I pulled into the parking lot at the cafe, and there was a body, lying on the wet pavement, in one of the parking spaces.
As I got out, she stirred, and tried to sit up; failed, and lay back down.
I hurried over and asked her if she was all right. Breathing, bleeding, shock, said my Dad's voice, in my head. She mumbled something. I crouched down beside her and took her hand, doing a quick look-over for injuries, for scene-of-accident signs. Nothing. She returned the pressure of my hand normally: not a clutch, but a trusting squeeze.
I couldn't get intelligible speech out of her, though, and she couldn't tell me her name. I asked if she wanted to try to stand up, and she gave it a brief try, but failed. There was alcohol on her breath, but she wasn't reeking. Some more people came by, and I asked them to call 911. While we waited -- a long time, it seemed to me -- she began having gentle spasms, and muttering in distress, murmuring about something about her babies, weeping a little. All the time she held my hand. "You'll be all right, hon," I said.
Other people came along: a young Portlandia couple with open faces. The young woman put her down jacket over her, to warm her. Why hadn't I thought of that? I'm useless, useless in emergencies. Someone came out of the bar to look for her; he knew her name, but not much else. Police showed up, asked some questions, established that an ambulance was a good idea. The spasms faded. The woman, secretively, brought my hand to her mouth and kissed it.
Finally the ambulance, the paramedics: people I have great trust in. I stood up to ease my knees, after all that crouching, and the sweet young woman who'd given her jacket took over the hand holding. The paramedics, brisk and clear, got her name from her, and more information than I'd managed to get in twenty minutes. They brought the rolling stretcher over. "They're going to make you feel better," said the young woman. A moment later I saw the woman surreptitiously kiss her hand, too.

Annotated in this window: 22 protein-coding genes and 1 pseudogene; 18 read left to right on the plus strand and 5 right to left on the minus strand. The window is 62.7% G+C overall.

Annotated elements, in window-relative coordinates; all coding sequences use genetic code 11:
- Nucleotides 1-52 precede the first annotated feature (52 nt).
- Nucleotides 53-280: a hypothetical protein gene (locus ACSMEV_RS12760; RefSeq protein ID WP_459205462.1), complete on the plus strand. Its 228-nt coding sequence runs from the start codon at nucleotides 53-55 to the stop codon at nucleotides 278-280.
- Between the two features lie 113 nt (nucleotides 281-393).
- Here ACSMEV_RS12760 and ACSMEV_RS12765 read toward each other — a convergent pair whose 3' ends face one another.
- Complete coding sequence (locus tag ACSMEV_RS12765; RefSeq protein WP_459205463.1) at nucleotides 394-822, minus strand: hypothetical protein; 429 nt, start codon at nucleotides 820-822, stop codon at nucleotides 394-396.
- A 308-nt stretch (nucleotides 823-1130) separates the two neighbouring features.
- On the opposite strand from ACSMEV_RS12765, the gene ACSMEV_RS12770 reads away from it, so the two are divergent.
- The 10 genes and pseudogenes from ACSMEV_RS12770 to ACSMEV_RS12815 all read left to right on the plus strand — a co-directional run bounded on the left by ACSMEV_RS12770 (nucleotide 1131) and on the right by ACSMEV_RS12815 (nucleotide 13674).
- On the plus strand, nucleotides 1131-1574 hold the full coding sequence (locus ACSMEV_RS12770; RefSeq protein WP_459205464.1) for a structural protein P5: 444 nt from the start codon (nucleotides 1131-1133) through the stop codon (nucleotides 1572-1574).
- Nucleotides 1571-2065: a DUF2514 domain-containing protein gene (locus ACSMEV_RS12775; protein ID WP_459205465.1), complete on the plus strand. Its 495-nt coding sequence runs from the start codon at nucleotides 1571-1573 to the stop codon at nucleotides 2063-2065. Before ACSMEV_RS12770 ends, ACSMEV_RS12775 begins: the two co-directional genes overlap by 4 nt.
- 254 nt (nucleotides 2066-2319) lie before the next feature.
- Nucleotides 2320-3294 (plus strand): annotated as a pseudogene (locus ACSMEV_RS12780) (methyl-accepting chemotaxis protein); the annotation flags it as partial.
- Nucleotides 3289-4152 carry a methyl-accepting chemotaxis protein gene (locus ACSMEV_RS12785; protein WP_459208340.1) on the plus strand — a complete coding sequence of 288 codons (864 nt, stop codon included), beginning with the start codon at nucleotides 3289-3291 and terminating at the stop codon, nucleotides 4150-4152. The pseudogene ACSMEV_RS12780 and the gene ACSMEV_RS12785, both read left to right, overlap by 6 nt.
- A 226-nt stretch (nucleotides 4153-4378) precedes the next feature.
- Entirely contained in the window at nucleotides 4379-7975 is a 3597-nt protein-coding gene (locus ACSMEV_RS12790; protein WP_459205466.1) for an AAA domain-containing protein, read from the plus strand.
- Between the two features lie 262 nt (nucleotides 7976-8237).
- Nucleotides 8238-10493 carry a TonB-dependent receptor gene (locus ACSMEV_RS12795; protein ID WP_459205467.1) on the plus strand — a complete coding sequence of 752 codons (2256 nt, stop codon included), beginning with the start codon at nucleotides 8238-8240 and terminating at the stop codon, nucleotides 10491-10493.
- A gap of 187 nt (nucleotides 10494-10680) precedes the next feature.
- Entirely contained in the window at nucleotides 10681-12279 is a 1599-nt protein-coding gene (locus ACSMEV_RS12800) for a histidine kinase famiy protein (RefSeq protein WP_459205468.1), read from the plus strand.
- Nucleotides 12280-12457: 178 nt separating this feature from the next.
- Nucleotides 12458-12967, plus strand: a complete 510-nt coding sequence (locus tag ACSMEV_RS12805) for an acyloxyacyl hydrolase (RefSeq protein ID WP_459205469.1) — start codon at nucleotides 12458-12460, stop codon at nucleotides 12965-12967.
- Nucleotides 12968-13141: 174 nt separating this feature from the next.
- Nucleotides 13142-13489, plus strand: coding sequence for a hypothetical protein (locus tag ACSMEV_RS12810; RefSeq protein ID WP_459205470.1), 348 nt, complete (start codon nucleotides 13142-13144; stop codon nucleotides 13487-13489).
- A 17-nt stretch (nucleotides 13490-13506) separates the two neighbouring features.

Meanwhile, blood pressure, blood sugar, questions of the guy who had been at the bar. Too little food and too much drink, that was clear. The seizures were something the guy vaguely thought maybe she had before, maybe she took medicine for.
The rolled her away to the ambulance. Everyone dispersed. I went into the bathroom at the cafe, and washed my hands well. I felt a little ashamed of myself for doing so, but I also wished I'd warned the nice young woman to do the same: Hep C is no laughing matter, and the cops and paramedics had of course gloved up at once. I went out, sat down, and got my breakfast.
That's it, that's all the story I know. I did the only thing I really know how to do, which is to convey tenderness and caring with my hands. She'd responded to my touch, as clients sometimes do, like a dry plant to water, and I could not shake the conviction, though I knew it was groundless -- really just what I was predisposed to think -- that the alcohol and not eating enough were her responses to touch starvation.
We don't take care of each other. Half of what's wrong with us human beings, I sometimes think, could be headed off if we just still hunkered down together picking lice, imaginary or real, out of each other's hair, of an evening, the way all the other primates do: just touching each other kindly, huddling close, and tending to each other. Instead we've made a world of artificial light, and images thrown on the walls, that we stagger through alone.